Also ethylene glycol is an alcohol. Alcohols oxidize(hydrolyze) over time to their respective organic acids, and acid will complex the metal. Acidity increases the rate of hydrolysis(breakdown), also. You can actually test for that. It's competing with metal oxidation for air. So antifreeze more or less needs to be changed at some point, but it's a slow process without much air in the system. I've found 5 years to be very adequate, as prescribed, and not so fast as to be wasteful. If I was selling antifreeze, you'd hear a shorter interval...

When I rebuilt the water pump on the Cad, the cast disc impellor was in "rough" shape and no longer made. I had to adapt to a modern open style impellor which required some machining. So if your impellor has been in there since new, it's subject to cavitation and rust and will reduce it's dimensions/edges and not be as effective as an impellor, flow rate will diminish over time - less cooling. Maybe not critical, but won't be optimum. (ChemEs(me) do pumps of all kinds all the time, both design, spec, and maintain.)
But not possible to know what you car is like from 'a verge of overheat' condition. I can only speculate causes. I think the altitude is your main issue, more than fouling(guess). Otherwise, I would not have mentioned. One has to know the heat transfer coefficients of the various modes in an auto, and the water side, even fouled, is many times higher than the radiator fin to air mode. So that's altitude likely causative too as the air density lowers with altitude. Same flow volume with less mass to pick up heat. aka; double whammy. BP and mass lower.

As to "weeping", that's a small crack or pore(pit) in the solder or interface or fin base metal, that's been thinned, rotted, or undermined, likely pitting, crevice, dissimilar corrosion at work - from lack of inhibitor. Leaking for short periods, like to get home or postpone repair, then a "Stop leak" addition is common. Effective, they aren't the best as can plug other small spaces equally. But I've used them a bit and successfully. Corrosion is one of the things the inhibitor is supposed to take care of, so I suspect with inattentive maintenance, they left 'spent' antifreeze in it, and it slowly worsened. Mechanical vibration can be enhanced with age from the isolator getting stiff. There's a piece of rubber under radiator bolt that dampens vibrations.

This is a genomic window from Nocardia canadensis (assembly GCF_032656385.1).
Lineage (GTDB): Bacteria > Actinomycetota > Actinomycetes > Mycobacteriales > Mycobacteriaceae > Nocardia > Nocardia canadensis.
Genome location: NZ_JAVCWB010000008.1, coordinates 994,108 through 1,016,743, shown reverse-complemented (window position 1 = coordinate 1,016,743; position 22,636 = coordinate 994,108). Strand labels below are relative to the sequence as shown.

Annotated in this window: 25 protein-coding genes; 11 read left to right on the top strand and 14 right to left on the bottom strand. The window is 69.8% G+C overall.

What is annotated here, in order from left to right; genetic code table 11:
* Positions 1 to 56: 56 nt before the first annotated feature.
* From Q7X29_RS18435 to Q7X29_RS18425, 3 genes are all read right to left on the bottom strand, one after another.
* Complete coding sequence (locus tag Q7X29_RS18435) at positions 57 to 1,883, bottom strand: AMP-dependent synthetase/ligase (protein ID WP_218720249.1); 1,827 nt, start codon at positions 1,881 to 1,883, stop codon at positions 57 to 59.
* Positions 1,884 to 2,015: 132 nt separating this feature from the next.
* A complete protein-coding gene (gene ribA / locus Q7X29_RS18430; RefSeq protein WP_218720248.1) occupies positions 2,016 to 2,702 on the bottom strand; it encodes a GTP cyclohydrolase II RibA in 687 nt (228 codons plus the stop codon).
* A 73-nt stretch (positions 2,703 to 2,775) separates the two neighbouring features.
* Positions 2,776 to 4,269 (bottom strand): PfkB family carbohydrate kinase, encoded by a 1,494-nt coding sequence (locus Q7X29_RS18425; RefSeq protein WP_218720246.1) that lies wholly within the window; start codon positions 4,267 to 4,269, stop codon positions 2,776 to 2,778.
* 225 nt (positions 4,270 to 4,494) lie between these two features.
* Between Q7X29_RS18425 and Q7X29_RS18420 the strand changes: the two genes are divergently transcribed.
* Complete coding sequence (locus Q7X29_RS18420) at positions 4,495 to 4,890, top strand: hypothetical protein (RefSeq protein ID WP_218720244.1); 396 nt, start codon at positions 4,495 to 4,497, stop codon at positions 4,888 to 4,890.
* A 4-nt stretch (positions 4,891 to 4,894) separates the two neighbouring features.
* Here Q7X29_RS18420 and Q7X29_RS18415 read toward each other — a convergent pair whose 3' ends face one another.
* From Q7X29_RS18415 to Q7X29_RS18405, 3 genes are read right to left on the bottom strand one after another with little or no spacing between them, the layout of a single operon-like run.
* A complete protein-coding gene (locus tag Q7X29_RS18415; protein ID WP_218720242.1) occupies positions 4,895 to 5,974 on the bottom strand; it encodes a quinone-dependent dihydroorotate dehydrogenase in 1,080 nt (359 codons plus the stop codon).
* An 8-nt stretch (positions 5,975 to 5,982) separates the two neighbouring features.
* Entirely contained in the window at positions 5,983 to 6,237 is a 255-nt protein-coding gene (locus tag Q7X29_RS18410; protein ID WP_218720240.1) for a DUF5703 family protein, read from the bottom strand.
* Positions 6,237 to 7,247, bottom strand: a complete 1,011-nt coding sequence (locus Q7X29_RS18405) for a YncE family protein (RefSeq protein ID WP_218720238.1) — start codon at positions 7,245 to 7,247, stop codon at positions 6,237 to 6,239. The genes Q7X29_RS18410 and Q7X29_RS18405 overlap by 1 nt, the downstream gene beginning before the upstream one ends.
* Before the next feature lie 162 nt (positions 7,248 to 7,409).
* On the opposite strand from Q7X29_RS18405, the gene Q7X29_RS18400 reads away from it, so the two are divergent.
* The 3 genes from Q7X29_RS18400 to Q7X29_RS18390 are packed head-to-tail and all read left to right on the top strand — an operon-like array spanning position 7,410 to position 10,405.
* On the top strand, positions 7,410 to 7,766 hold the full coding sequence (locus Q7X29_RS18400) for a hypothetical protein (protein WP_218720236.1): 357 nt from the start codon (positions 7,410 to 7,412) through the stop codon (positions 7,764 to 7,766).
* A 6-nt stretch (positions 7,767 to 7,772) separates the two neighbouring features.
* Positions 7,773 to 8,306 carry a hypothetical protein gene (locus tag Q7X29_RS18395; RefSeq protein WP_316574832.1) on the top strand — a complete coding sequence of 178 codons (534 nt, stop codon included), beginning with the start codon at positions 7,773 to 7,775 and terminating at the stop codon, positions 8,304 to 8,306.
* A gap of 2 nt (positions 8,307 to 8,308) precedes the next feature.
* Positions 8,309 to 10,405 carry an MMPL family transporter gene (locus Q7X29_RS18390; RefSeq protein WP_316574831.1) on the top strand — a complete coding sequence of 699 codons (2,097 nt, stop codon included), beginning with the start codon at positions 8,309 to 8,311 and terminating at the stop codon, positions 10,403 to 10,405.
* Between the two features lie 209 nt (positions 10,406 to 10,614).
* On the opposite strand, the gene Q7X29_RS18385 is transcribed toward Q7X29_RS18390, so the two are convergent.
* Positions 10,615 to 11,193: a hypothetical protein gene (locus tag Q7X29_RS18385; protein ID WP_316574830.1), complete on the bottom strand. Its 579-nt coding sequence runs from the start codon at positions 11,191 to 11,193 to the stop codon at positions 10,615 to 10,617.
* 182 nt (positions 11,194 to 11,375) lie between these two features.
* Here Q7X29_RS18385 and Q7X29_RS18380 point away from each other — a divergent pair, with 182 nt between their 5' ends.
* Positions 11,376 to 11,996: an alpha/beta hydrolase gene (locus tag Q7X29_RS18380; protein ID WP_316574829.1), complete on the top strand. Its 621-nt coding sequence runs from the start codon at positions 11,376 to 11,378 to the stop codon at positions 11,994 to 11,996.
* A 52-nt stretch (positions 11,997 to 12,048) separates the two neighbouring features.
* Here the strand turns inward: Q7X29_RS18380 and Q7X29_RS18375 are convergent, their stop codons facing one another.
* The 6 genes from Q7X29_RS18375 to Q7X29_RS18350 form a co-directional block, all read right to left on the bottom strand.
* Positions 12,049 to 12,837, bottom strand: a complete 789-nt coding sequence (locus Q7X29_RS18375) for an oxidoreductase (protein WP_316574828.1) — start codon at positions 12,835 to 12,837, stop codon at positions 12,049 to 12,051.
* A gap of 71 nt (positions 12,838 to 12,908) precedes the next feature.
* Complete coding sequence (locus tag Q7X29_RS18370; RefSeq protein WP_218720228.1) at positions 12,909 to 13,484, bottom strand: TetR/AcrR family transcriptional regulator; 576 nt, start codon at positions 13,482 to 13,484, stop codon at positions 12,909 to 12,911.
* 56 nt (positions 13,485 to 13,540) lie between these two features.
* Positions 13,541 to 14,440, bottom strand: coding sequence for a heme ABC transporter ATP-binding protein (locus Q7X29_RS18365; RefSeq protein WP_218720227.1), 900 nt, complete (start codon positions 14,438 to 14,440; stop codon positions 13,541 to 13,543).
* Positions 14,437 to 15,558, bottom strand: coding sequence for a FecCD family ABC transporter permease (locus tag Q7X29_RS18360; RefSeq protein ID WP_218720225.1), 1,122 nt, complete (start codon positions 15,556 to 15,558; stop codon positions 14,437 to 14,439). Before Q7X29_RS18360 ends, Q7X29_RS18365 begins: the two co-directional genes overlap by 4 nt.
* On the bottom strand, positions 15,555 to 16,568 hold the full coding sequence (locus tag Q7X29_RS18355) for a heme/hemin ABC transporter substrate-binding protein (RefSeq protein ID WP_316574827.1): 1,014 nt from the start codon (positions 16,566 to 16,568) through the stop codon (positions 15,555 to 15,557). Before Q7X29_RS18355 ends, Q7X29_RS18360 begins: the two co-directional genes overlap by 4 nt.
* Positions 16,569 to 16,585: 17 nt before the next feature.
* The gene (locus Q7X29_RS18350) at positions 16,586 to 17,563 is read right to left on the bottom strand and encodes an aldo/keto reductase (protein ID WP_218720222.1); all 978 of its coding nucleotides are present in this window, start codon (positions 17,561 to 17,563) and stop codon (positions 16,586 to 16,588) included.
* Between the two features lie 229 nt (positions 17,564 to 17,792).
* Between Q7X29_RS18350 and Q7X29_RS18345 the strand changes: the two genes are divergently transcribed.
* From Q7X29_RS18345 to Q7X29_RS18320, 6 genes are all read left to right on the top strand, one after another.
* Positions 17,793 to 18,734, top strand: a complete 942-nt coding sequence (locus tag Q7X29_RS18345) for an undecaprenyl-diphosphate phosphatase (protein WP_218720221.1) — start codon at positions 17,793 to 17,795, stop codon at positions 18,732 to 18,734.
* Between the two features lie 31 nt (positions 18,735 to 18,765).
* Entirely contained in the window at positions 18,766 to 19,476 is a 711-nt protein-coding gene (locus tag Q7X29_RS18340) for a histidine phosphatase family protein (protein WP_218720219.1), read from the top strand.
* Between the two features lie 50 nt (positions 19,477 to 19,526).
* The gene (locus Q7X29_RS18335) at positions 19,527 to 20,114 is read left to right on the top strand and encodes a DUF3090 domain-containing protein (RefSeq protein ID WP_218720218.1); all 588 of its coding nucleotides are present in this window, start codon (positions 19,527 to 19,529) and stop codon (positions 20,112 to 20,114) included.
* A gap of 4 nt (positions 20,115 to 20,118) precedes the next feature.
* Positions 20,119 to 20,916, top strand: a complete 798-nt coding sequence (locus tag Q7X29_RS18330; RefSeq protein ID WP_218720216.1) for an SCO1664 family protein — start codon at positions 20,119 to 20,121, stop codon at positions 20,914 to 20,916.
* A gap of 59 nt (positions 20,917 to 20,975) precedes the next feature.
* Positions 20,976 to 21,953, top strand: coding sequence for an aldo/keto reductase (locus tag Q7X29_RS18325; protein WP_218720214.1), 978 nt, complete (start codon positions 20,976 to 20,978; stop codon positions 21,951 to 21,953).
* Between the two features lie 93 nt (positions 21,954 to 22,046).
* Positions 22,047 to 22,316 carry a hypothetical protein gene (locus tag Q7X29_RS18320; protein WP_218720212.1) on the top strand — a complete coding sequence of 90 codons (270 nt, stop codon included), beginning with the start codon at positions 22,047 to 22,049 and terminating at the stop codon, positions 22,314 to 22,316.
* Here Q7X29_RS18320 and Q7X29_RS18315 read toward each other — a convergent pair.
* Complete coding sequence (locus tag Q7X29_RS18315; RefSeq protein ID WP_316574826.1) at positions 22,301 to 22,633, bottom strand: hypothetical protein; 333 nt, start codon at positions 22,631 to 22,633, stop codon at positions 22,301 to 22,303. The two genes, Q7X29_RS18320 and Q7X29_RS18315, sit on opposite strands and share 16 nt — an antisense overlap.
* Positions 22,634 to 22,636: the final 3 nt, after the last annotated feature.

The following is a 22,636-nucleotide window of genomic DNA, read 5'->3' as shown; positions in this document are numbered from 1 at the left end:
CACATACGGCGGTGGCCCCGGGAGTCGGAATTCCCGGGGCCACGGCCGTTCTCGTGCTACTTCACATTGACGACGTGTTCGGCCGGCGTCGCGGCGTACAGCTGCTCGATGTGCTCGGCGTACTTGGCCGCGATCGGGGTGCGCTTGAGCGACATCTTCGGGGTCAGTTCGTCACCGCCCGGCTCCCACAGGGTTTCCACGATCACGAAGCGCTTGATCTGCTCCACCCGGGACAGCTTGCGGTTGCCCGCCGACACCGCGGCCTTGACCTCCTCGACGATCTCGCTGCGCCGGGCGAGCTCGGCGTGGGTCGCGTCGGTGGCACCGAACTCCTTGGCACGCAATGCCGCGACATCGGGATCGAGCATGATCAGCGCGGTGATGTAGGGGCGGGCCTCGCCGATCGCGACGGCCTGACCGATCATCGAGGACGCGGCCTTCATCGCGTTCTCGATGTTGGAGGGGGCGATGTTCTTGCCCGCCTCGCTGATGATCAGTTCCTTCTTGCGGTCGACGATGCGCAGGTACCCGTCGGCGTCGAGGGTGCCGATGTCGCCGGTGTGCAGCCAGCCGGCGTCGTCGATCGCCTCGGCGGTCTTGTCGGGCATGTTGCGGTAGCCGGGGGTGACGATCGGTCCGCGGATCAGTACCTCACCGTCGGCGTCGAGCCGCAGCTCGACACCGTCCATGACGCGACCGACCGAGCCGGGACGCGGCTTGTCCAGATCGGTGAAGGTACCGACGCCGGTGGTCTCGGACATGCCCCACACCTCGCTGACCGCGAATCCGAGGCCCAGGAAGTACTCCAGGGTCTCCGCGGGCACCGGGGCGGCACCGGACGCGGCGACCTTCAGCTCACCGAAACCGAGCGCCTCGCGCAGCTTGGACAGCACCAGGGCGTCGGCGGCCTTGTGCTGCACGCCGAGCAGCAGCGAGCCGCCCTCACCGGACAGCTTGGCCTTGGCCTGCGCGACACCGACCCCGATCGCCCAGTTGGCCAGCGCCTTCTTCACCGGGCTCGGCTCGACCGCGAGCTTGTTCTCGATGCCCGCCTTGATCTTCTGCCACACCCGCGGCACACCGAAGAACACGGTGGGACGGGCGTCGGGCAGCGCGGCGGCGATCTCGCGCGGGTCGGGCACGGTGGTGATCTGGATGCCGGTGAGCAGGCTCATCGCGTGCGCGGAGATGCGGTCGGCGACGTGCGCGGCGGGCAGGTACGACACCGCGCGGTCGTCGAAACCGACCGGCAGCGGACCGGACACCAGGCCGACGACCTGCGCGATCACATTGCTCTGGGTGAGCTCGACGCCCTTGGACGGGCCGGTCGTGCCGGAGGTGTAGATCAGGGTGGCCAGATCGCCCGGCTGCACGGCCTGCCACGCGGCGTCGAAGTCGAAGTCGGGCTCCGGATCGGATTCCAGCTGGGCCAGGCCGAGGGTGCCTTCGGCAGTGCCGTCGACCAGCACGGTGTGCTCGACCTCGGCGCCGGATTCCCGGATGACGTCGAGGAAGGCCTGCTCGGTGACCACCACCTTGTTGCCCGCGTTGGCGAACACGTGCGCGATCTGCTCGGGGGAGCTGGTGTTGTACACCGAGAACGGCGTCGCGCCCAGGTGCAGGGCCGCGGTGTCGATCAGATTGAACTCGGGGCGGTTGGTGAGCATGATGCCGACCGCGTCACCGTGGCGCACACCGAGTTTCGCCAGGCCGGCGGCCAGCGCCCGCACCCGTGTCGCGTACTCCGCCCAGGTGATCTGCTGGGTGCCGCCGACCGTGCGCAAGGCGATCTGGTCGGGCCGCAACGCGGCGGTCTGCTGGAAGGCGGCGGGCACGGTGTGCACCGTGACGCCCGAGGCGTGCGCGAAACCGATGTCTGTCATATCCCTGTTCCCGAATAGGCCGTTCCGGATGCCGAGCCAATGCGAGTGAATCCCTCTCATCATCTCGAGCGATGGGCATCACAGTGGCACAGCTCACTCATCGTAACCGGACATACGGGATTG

If it was a pressure system, it'd probably be leaking worse. Metal expands as it heats, so the opening gets bigger and shrinks when cooled causing the intermittent flow. Usually an indication that it's time for a recore. I had similar on the '49 P and had mine recored. Getting very expensive now and the original cores are no longer available, so you have to use what's out there. A good radiator shop is a must.

Posted on: 4/13 9:55
 Top  Print   
 


Re: Radiator flush fluids
#13
Quite a regular
Quite a regular

Spencer B.
See User information
Thanks for the follow-ups, su8 and Fish’n Jim. I’m going to reconnect things in the next couple of days, run some Evaporust through the system and see where I can get with things, and then once that is done add some RO water and no-Rosion to run the system. I may be back with more questions as issues arise. I appreciate all the time taken to educate me on these things, I would be completely lost without help from all the people willing to share their experience.

Posted on: 4/14 9:39
 Top  Print   
 




« 1 (2)




Search
Recent Photos
Photo of the Day
Recent Registry
Website Comments or Questions?? Click Here Copyright 2006-2024, PackardInfo.com All Rights Reserved